Dr. David's Indie Spotlight: Elegy for a Dead World impressions
Dejobaan Games is widely known for creating offbeat games that sport titles that are awesome to say out loud. Drunken Robot Pornography, 1... 2... 3... Kick It! (Drop That Beat Like an Ugly Baby), and AaAaAA!!! - A Reckless Disregard for Gravity are all proof of that. It helps that these games are a legit blast to play, and Dejobaan has quickly cemented itself as a developer of games that are just damn entertaining. Interestingly, the studio is going in a drastically different direction and is teaming up with Popcannibal to release Elegy for a Dead World.
Unlike what you'd expect from either Dejobaan or Popcannibal, this upcoming project takes on a more serious tone. Inspired by British Romantic poetry, the game's main mechanic allows you to write and create stories. The exact stories you're creating are entirely up to you, but whatever you choose to write will create a history for the many worlds you'll visit. It's an interesting and thought-provoking experiment in gaming that could provide a truly riveting experience.
Quite possibly the most intriguing aspect of Elegy for a Dead World is how it incorporates its storytelling into the game's community. You can share your stories with others via Steam Workshop, in essence visiting a colorful world and contributing to a vast collection of interpretations of said world. The game allows you to either fill in the blanks for pre-written phrases or write an entire story right off the top of your head. In addition, if you go with the former, you can go back and edit the writing that's already there to make the poem more your own.
Elegy for a Dead World isn't all about the text, though. As I walked through a level during some hands-on time with the game, I was treated to a land filled with wondrous art. The level I played through looked great, and its blend of strong and vibrant reds, browns, and oranges created a classic vibe that reminded me of old fantasy book covers and animated films. The whole thing also had this sci-fi feel that merged ancient and futuristic quite seamlessly, and I was inspired to press on with every step I took.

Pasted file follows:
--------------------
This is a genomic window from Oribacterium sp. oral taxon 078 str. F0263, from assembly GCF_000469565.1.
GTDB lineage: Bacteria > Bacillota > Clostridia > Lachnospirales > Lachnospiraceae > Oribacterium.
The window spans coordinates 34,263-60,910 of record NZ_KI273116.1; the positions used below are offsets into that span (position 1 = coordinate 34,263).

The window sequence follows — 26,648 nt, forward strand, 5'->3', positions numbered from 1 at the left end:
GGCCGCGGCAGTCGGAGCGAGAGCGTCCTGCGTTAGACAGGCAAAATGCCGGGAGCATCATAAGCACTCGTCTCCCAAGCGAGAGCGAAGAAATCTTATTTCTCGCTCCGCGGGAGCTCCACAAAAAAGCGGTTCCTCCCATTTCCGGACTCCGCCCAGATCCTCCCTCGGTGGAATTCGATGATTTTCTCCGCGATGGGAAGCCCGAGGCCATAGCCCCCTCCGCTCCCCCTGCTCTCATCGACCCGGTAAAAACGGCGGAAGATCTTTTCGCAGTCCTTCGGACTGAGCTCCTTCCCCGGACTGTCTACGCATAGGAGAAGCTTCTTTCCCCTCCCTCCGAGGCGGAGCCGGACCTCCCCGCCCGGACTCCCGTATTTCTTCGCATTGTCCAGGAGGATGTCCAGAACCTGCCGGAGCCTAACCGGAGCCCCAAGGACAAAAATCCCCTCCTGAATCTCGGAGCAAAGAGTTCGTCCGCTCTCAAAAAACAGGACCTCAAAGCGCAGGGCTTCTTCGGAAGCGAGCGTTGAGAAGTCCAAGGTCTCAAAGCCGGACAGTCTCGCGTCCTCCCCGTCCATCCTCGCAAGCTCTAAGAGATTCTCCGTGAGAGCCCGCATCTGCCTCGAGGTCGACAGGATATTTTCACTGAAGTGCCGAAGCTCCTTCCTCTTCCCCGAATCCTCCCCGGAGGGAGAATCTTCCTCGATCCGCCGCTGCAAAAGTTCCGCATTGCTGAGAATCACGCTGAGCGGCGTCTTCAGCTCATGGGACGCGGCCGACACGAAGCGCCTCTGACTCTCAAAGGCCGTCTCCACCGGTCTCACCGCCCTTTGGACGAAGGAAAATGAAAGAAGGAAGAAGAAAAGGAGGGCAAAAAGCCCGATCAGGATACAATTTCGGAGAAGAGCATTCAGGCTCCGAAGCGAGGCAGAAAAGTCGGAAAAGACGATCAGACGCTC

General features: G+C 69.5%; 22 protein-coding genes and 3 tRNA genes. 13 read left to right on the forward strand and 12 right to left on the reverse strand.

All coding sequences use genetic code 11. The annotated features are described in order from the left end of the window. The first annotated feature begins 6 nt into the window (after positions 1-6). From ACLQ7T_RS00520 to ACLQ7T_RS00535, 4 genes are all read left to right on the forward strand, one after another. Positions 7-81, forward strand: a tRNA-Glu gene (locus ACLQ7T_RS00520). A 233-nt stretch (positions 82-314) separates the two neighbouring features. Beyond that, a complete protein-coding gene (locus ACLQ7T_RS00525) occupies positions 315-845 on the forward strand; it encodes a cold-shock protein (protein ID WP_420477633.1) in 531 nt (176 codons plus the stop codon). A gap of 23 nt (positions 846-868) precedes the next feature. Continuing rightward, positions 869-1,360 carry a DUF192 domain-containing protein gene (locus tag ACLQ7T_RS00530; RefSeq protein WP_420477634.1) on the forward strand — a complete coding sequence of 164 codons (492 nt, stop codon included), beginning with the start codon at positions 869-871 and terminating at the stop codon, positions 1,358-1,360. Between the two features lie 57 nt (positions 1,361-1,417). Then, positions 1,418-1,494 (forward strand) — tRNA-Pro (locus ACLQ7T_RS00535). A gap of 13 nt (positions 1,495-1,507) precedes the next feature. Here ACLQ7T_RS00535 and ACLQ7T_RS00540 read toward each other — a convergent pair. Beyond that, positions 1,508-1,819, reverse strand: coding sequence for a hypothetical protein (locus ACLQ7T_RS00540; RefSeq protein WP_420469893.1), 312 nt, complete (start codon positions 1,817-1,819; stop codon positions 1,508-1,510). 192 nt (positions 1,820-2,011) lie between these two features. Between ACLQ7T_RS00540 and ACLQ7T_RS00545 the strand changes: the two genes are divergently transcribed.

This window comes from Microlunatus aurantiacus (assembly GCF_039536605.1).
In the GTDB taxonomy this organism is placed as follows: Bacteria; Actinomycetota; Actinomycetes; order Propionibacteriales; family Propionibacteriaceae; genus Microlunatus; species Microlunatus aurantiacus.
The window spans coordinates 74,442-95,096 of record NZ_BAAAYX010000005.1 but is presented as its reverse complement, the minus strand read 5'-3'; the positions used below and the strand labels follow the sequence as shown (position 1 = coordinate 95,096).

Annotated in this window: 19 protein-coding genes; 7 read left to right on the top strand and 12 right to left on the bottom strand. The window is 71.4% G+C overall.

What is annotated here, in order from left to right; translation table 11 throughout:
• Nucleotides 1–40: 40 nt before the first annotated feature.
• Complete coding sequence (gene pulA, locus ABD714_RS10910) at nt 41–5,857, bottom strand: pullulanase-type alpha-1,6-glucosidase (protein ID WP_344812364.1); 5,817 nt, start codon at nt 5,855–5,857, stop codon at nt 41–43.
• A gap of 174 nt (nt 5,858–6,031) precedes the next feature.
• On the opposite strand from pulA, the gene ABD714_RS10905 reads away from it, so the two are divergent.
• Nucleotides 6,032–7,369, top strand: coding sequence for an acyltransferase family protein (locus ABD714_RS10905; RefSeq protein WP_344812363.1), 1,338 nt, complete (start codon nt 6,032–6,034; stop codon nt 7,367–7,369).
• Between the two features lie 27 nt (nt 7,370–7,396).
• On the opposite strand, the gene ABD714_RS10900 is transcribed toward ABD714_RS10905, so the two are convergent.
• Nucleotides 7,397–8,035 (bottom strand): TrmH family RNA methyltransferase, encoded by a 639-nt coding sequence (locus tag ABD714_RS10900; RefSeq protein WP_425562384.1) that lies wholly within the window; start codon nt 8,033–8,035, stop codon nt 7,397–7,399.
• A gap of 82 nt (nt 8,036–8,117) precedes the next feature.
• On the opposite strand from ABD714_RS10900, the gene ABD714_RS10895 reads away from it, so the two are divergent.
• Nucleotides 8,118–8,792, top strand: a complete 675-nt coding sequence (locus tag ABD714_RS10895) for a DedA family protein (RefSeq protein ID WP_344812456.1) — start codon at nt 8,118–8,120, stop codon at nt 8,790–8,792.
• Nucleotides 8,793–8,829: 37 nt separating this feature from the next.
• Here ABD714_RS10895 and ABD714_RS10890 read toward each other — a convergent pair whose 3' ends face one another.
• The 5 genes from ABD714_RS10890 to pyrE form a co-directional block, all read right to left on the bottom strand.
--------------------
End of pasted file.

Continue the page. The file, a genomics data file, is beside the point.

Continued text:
Aside from all of the lovely art, Elegy for a Dead World also boasts magnificent sound design. The stage I played didn't have any music — I don't even know if there will be music in the game — but the loud humming sound in the background created an intense feeling. It was very atmospheric, and it gave my experience a spacey, otherworldly feel.
Speaking with Popcannibal's Ziba Scott, I found out that each stage in Elegy for a Dead World is directly influenced by different poetic works. The dev's primary inspirations from the Romantic movement include Byron, Keats, and Shelley. As such, each stage — and its accompanying text — is a loose interpretation of a classic poem. Of course, the game's emphasis on creativity encourages you to make each story and poem a personal tale if you so choose.
It's cool to see a quirky studio like Dejobaan working on something massively different from its previous work. The collaboration with Popcannibal is especially noteworthy, and seeing what these two indie entities can do together has already proven to be quite fun and mesmerizing.
An exact launch date has yet to be announced, but Elegy for a Dead World is definitely something that creative types should keep a lookout for. As someone who enjoys poetry, storytelling, and art, I can't even begin to express how excited I am to be able to create living worlds to share with others. Likewise, I look forward to seeing what other players have in store for the Steam Workshop community. Elegy for a Dead World is a different kind of game that should make for a captivating experience when it arrives later this year.
Want to talk about indie games, Kirby, or cheap pizza? Follow me on Twitter @dr_davidsanchez.